The American soprano, Renée Fleming, grew up in Rochester, New York. Since both her parents were voice teachers, her musical training came naturally; "My parents discussed singing every night over the dinner table; I had a tremendous music education." While at the State University of New York (SUNY) at Potsdam, she studied voice under Patricia Misslin, graduating in 1981 with a degree in music education. However, she did not automatically assume that she would make her career in performing. For a time, she considered a career in music education and, while studying at SUNY, she took up singing with a jazz trio in an off-campus bar. As well as broadening her experience in performance and communication, the jazz performances brought her to the attention of legendary jazz saxophonist, Illinois Jacquet, who was so moved by her singing that he invited her on tour with his big band. Instead she went on to graduate studies at Rochester's Eastman School of Music. Afterwards she attended the Juilliard School's American Opera Center from 1983 to 1987 under the tutelage of Beverly Johnson. In 1984, she traveled to Frankfurt, Germany, where she studied voice with two lengendary sopranos, Dame Elisabeth Schwarzkopf and the late Arleen Augér, on a Fulbright Scholarship. She returned to New York in 1985 and completed her studies at the Juilliard School. Her early awards included winning the 1988 Metropolitan Opera National Auditions, the Richard Tucker Award, the George London Prize, the Grand Prix at the International Singing Competition in Belgium and a Fulbright Scholarship to Germany.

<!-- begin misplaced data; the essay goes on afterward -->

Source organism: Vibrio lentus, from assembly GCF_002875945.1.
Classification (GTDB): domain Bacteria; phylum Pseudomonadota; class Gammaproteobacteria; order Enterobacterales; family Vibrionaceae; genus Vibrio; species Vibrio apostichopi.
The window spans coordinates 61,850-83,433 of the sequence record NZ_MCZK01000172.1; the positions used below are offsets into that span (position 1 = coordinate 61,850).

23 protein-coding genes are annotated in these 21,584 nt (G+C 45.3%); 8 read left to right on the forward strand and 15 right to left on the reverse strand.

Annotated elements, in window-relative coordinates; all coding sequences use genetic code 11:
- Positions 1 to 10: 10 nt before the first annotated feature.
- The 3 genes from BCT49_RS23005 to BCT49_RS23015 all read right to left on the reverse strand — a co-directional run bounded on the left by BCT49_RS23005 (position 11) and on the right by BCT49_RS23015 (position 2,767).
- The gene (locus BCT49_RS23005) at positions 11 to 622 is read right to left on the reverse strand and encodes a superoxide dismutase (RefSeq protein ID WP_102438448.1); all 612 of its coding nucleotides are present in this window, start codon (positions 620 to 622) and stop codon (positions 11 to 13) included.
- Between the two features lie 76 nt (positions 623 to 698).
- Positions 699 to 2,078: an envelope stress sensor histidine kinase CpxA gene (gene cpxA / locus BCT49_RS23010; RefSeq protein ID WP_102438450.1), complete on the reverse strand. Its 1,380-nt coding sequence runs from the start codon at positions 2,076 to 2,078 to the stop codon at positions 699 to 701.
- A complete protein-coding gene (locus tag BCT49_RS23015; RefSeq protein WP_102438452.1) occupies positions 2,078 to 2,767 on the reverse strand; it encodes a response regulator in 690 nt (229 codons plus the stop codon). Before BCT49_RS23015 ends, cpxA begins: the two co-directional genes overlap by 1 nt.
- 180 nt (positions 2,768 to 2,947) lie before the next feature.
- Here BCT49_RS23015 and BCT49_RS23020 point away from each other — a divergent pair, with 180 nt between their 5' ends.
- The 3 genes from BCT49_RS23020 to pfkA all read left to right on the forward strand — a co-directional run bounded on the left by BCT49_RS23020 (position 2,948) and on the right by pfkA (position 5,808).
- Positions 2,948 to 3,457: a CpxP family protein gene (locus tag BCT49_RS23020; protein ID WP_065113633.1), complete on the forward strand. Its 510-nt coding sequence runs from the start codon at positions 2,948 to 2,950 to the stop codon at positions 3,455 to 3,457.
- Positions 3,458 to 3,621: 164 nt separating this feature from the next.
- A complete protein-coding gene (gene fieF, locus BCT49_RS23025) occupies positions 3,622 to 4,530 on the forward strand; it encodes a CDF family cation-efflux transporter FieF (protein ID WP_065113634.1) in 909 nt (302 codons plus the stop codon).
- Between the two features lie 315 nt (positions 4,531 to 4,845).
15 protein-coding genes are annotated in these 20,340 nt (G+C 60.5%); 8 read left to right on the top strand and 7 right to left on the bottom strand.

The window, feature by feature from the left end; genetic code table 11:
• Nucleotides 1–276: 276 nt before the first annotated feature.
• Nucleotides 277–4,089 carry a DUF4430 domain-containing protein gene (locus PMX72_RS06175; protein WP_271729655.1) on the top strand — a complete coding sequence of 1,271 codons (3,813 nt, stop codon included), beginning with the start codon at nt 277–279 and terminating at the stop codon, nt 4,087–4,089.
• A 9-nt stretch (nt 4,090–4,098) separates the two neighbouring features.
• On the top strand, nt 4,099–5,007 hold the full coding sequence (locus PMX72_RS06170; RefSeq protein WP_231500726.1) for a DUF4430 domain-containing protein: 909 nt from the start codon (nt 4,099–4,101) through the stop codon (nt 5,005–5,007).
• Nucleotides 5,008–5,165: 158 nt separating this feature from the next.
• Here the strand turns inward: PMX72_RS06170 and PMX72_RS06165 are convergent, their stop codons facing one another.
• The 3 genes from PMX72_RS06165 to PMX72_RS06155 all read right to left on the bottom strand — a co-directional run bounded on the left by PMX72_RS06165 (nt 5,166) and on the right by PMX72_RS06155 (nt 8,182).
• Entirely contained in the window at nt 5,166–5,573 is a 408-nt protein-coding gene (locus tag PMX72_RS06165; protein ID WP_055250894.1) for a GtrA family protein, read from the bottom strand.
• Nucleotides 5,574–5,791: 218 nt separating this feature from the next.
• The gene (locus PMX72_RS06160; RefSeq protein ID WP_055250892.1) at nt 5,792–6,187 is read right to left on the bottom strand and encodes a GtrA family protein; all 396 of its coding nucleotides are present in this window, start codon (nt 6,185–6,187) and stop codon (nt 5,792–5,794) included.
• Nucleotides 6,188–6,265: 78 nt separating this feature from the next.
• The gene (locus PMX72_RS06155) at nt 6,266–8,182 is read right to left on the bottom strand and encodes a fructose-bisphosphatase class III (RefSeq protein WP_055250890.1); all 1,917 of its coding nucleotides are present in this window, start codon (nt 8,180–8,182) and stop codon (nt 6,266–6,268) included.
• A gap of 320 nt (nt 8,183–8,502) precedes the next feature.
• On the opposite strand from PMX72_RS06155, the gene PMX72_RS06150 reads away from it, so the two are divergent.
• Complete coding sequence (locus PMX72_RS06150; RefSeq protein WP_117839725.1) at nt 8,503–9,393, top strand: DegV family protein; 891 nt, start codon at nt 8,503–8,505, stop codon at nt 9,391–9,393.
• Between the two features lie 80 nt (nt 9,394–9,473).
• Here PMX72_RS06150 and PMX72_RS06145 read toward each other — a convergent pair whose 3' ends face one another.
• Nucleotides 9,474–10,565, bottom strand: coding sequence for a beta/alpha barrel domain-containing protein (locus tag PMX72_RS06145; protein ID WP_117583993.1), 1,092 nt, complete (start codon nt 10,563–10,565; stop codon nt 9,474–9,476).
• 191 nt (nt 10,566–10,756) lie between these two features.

Renée Fleming made her professional debut in 1986 as Konstanze in W.A. Mozart's Die Entführung aus dem Serail at the Landsestheater in Salzburg, Austria. Singing Constanze, one of the most difficult roles in the soprano repertoire, made her recognize that her vocal technique still needed work, as did her self-confidence to perform in public. She worked on both with renewed determination, and two years later, in 1988, she won the Met National Council Auditions and the George London Prize (in the same week) and the Eleanor McCollum Competition in Houston. The exposure helped her land the star-making role of the Contessa in a revival of W.A. Mozart's Le nozze di Figaro Countess at the Houston Grand Opera, and in August 1989 she made her New York City Opera debut in La Bohème. She made her London bow at Covent Garden as Glauce in Cherubini's Médée in November 1991 (or as Dircé in the same opera in 1989). She was scheduled to make her Metropolitan Opera debut in 1992, but it came unexpectedly early in March 1991 when she replaced an ill Felicity Lott as the Countess in Le nozze di Figaro. As the Countess, Fleming also made her debuts at the Tetro Colón in Buenos Aires, in San Francisco (1991), Vienna (1993), Geneva (1993), and Glyndebourne (May 1994). She made her New York recital debut at Alice Tully Hall in March 1993. In August 1993 she was the soloist in Barber's Knoxville: Summer of 1915 at the opening of the concert hall in Aspen, Colorado. She made her La Scala debut in Milan in 1993 as Donna Elvira in W.A. Mozart's Don Giovanni. With the Houston Grand Opera in 1995, she sang her first Marschallin in Der Rosenkavalier, a role which has also brought her great acclaim. She has had success in roles across the operatic spectrum, always relishing a new challenge. In 1997 she sang her first Manon in Paris at the Opéra de la Bastille (and again at the Metropolitan Opera later that year). Singing this French work in Paris was a brave step which won her glowing reviews. The Times wrote "Challenges do not come much larger than Manon, especially when sung in Paris. But Fleming took the risk...and the result was a personal triumph."